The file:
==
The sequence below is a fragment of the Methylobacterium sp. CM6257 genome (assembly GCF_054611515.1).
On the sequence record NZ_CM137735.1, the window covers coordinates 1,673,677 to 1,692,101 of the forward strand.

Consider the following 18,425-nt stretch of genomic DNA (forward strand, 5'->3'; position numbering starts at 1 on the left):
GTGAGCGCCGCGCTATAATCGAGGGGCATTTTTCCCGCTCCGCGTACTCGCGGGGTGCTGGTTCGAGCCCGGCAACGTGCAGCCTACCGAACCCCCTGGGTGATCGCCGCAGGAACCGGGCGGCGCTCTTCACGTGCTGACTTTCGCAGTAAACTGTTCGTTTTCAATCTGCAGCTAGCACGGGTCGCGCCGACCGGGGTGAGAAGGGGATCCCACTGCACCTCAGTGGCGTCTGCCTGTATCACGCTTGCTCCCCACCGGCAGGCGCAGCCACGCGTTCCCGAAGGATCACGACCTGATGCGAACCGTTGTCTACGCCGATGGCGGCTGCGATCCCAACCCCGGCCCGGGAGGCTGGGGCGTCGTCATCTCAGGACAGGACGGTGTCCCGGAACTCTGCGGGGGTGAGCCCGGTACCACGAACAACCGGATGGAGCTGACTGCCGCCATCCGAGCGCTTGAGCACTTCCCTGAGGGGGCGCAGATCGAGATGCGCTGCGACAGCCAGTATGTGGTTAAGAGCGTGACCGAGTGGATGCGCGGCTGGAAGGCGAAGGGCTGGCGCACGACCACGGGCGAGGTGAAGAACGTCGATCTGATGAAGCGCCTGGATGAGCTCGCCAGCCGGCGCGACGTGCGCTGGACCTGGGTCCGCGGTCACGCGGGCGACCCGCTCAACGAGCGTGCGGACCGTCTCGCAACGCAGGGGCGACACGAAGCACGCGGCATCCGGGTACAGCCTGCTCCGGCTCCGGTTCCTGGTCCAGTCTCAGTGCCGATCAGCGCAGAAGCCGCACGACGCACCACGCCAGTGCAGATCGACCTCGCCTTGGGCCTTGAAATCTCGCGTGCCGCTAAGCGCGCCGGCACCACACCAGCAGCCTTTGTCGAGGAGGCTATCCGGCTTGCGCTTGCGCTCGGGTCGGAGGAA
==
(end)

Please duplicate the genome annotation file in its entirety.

The sequence below is a fragment of the Methylobacterium sp. CM6257 genome (assembly GCF_054611515.1).
On the sequence record NZ_CM137735.1, the window covers coordinates 1,673,677 to 1,692,101 of the forward strand.

Consider the following 18,425-nt stretch of genomic DNA (forward strand, 5'->3'; position numbering starts at 1 on the left):
GTGAGCGCCGCGCTATAATCGAGGGGCATTTTTCCCGCTCCGCGTACTCGCGGGGTGCTGGTTCGAGCCCGGCAACGTGCAGCCTACCGAACCCCCTGGGTGATCGCCGCAGGAACCGGGCGGCGCTCTTCACGTGCTGACTTTCGCAGTAAACTGTTCGTTTTCAATCTGCAGCTAGCACGGGTCGCGCCGACCGGGGTGAGAAGGGGATCCCACTGCACCTCAGTGGCGTCTGCCTGTATCACGCTTGCTCCCCACCGGCAGGCGCAGCCACGCGTTCCCGAAGGATCACGACCTGATGCGAACCGTTGTCTACGCCGATGGCGGCTGCGATCCCAACCCCGGCCCGGGAGGCTGGGGCGTCGTCATCTCAGGACAGGACGGTGTCCCGGAACTCTGCGGGGGTGAGCCCGGTACCACGAACAACCGGATGGAGCTGACTGCCGCCATCCGAGCGCTTGAGCACTTCCCTGAGGGGGCGCAGATCGAGATGCGCTGCGACAGCCAGTATGTGGTTAAGAGCGTGACCGAGTGGATGCGCGGCTGGAAGGCGAAGGGCTGGCGCACGACCACGGGCGAGGTGAAGAACGTCGATCTGATGAAGCGCCTGGATGAGCTCGCCAGCCGGCGCGACGTGCGCTGGACCTGGGTCCGCGGTCACGCGGGCGACCCGCTCAACGAGCGTGCGGACCGTCTCGCAACGCAGGGGCGACACGAAGCACGCGGCATCCGGGTACAGCCTGCTCCGGCTCCGGTTCCTGGTCCAGTCTCAGTGCCGATCAGCGCAGAAGCCGCACGACGCACCACGCCAGTGCAGATCGACCTCGCCTTGGGCCTTGAAATCTCGCGTGCCGCTAAGCGCGCCGGCACCACACCAGCAGCCTTTGTCGAGGAGGCTATCCGGCTTGCGCTTGCGCTCGGGTCGGAGGAA